The Blowoff Guide is a 26 page document with dimensions of 135 mm x 216 mm and has a weight of 50 grams. This is our third edition of the document that we use to make specialized promotions about these products. It is a handy reference that can fit into your back pocket.

Ask for your EXAIR Blowoff Guide to be sent to you. Simply click the following link to order your copy today! EXAIR Blowoff Guide

Neal Raker, International Sales Manager

That New Car Feeling

So, I got a new car this week. It replaces my 15 year old van that just went over 200,000 miles recently. It’s been solid transportation since my sons were in baby/booster seats, and they both now exceed the height/weight requirements to ride in the front seat. In fact, the state of Ohio will soon permit my oldest to sit in the driver’s seat. Whether his mother and I will allow it (or are ready for it) is still up in the air. Stay tuned…

There are no “fatal flaws” with the van…the cost to fix the problems it has, though, would exceed the amount I could reasonably sell it for, and it just rubs me the wrong way to be “upside down” on a vehicle, whether that’s owing more…or spending more…on it than it’s worth.

It’s kind of a downer having a car payment again (although we were pretty proud of ourselves for having saved up a good amount for a down payment,) but the New Car does indeed have its advantages:

Operating cost: my van got just under 17 miles per gallon; the New Car boasts 33 mpg. I know; I know; “my mileage may vary,” but if I’m anywhere close to cutting my fuel costs in half, I’ll be a happy camper.

Reliability: Again, the van wasn’t dead (not completely,) but I’d had to perform unplanned replacements of the battery and a tire recently. I also noticed, at the last oil change, that engine coolant is finding its way into the oil. That gasket (wherever it is; I have no intention of finding it) isn’t going to fix itself.

Safety: Automobile makers have come a long way over the years, as the video below shows. Now, my van is a much more modern vehicle than the 1959 model…it has air bags, frame/body engineering to absorb impact, anti-lock brakes, etc. The New Car has more air bags, and over a decade more experience in the engineering behind them, as well as the “crumple zones” and brakes.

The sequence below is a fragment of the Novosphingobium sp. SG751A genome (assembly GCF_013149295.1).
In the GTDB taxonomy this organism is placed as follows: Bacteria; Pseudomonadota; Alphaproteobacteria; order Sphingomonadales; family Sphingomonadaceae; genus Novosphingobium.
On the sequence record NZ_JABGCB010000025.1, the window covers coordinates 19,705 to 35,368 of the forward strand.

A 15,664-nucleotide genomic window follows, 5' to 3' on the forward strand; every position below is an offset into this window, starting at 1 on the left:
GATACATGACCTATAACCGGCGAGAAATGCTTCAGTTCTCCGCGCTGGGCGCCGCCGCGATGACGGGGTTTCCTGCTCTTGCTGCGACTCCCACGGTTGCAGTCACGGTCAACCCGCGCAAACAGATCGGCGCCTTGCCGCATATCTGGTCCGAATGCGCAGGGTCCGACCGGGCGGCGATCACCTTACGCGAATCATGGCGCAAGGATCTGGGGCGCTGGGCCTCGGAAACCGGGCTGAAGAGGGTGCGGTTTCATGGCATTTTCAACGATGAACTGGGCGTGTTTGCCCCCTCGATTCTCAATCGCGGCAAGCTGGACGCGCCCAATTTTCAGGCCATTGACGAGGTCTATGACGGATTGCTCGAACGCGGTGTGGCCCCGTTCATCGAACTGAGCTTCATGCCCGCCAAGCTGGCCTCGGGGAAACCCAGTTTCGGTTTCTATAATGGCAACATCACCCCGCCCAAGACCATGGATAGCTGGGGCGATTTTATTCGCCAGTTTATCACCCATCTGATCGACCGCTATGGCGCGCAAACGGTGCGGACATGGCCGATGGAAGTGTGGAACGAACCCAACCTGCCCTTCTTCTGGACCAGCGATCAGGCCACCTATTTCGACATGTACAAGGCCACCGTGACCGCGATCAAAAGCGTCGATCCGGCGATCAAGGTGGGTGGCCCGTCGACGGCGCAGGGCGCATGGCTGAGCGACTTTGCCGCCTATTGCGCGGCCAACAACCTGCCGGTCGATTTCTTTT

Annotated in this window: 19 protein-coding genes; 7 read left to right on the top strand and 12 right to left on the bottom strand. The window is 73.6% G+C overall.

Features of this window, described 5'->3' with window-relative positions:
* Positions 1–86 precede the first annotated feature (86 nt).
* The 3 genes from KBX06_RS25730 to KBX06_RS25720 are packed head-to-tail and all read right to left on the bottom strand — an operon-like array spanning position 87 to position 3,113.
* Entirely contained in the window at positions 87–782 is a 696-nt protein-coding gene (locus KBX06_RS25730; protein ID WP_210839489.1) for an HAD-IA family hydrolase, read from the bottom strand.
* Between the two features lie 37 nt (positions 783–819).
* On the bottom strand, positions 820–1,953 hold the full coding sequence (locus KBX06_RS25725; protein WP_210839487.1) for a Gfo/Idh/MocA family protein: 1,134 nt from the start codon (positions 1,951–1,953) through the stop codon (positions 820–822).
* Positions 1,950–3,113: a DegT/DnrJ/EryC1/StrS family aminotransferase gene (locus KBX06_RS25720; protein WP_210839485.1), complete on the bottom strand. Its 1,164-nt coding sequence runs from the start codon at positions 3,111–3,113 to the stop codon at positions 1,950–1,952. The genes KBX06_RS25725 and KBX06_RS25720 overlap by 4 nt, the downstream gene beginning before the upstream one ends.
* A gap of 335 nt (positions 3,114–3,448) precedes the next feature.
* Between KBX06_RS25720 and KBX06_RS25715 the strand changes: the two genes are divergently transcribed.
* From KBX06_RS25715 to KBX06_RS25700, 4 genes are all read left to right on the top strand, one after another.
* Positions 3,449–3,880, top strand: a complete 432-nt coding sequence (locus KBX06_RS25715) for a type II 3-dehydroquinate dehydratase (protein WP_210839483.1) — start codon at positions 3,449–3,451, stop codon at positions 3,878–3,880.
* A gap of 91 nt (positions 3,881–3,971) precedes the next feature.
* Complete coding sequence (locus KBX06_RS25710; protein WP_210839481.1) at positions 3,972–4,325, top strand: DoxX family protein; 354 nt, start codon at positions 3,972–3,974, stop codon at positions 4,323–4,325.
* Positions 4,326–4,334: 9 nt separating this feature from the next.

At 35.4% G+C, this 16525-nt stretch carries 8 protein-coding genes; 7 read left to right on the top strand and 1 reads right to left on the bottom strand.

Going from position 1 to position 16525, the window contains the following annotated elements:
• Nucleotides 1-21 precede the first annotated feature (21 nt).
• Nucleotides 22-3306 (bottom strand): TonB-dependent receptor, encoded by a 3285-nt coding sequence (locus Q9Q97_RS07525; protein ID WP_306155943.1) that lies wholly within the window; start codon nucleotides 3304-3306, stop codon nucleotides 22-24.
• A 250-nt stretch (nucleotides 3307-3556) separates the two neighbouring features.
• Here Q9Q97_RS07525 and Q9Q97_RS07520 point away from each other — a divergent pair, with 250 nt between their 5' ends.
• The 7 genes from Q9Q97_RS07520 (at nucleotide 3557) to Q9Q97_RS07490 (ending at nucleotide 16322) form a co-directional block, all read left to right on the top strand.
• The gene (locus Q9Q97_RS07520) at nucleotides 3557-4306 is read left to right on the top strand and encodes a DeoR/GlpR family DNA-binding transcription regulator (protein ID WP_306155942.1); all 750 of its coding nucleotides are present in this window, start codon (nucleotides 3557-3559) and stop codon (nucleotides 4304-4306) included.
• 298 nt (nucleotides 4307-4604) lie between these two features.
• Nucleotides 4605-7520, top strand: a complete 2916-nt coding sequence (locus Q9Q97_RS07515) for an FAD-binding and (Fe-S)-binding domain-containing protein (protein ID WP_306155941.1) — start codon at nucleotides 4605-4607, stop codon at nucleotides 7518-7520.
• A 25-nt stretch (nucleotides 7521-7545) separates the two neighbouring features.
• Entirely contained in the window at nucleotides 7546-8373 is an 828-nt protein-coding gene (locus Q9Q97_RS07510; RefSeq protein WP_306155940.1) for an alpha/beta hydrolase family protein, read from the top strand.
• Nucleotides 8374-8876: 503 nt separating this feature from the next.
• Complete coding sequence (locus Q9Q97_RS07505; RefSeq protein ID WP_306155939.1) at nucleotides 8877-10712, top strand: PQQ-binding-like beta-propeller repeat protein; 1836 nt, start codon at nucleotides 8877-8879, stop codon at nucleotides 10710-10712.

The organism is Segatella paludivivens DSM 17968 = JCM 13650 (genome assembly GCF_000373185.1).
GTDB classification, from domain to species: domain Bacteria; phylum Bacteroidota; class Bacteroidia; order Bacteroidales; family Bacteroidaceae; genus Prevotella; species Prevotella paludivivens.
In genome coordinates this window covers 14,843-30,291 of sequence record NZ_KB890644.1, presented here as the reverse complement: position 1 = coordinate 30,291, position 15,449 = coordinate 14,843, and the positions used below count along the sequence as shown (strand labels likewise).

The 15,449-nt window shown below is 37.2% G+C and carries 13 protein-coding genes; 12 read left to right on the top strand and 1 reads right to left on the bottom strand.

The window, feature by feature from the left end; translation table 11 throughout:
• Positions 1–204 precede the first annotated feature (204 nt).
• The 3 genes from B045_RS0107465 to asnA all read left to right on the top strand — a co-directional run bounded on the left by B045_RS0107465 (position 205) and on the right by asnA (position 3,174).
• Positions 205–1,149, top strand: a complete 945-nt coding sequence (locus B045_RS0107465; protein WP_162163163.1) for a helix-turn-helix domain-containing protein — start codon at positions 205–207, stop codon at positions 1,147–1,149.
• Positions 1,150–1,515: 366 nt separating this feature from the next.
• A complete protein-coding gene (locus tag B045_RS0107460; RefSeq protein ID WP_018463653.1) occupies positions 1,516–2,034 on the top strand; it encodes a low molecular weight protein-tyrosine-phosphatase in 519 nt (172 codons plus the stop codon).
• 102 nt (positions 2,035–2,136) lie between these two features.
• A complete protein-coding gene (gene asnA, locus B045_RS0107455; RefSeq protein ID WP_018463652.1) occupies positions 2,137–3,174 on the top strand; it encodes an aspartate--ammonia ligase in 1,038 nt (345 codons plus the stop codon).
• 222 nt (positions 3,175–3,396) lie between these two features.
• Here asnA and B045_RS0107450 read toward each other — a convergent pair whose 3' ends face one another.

Every day, I get the opportunity to discuss these same kinds of issues with callers who are interested in finding out how EXAIR Intelligent Compressed Air Products can make these same kinds of improvements:

Operating cost: For thirty-one years now, EXAIR has gone all out to make the most efficient compressed air products on the market. And, while we’ve succeeded, we’re not stopping there. Just as our Design Engineers have pulled out all the stops to make these products the best, our Application Engineers are eager to help you get the most out of them. That’s why we constantly update our Knowledge Database and Case Study Library. That’s why we work as a team…so that there’s never a time that only one of us learns something new. In short, we KNOW that EXAIR products can lower your operating costs. We want to help you lower them even more by optimizing their effectiveness.

Reliability: Most compressed air products, by design, have small passages for the air flow. These can be prone to clogging, which will “vary your mileage” for sure. That’s why we promote the use of Automatic Drain Filter Separators and Oil Removal Filters – if you supply our products with clean, dry air, you’re going to get a LONG time of maintenance-free operation from them.

Safety: All of our Intelligent Compressed Air Products comply with OSHA Directive 1910.242(b), which governs the use of compressed air for cleaning purposes, and 1910.95(a), which specifies maximum allowable limits for noise exposure.

If you’d like to find out how EXAIR products could possibly give you something like that “New Car” feeling in regard to your facility’s compressed air use, give me a call.

Russ Bowman
Application Engineer
(513)671-3322 local
(800)923-9247 toll free
(513)671-3363 fax
Find us on the Web http://www.exair.com/28/home.htm
Follow me on Twitter https://twitter.com/EXAIR_RB
Like us on Facebook https://www.facebook.com/exair

What is the USB Data Logger for Digital Flow Meters? How Can It Help Me?

USB Data Logger

The USB data logger works with all of EXAIR’s Digital Flow Meters and provides valuable feedback for optimizing your compressed air system.

EXAIR’s Model 9147 USB Data Logger has become one of the most valuable tools that we sell to help customers get a “view” of their compressed air usage over time. One of the important tenets we promote at EXAIR is energy savings by prudent use of compressed air through our engineered solutions (Air Knife, Air Nozzles, Air Amplifier, etc.). But how does a person in charge of such systems really “know” whether they are helping or hurting their compressed air system?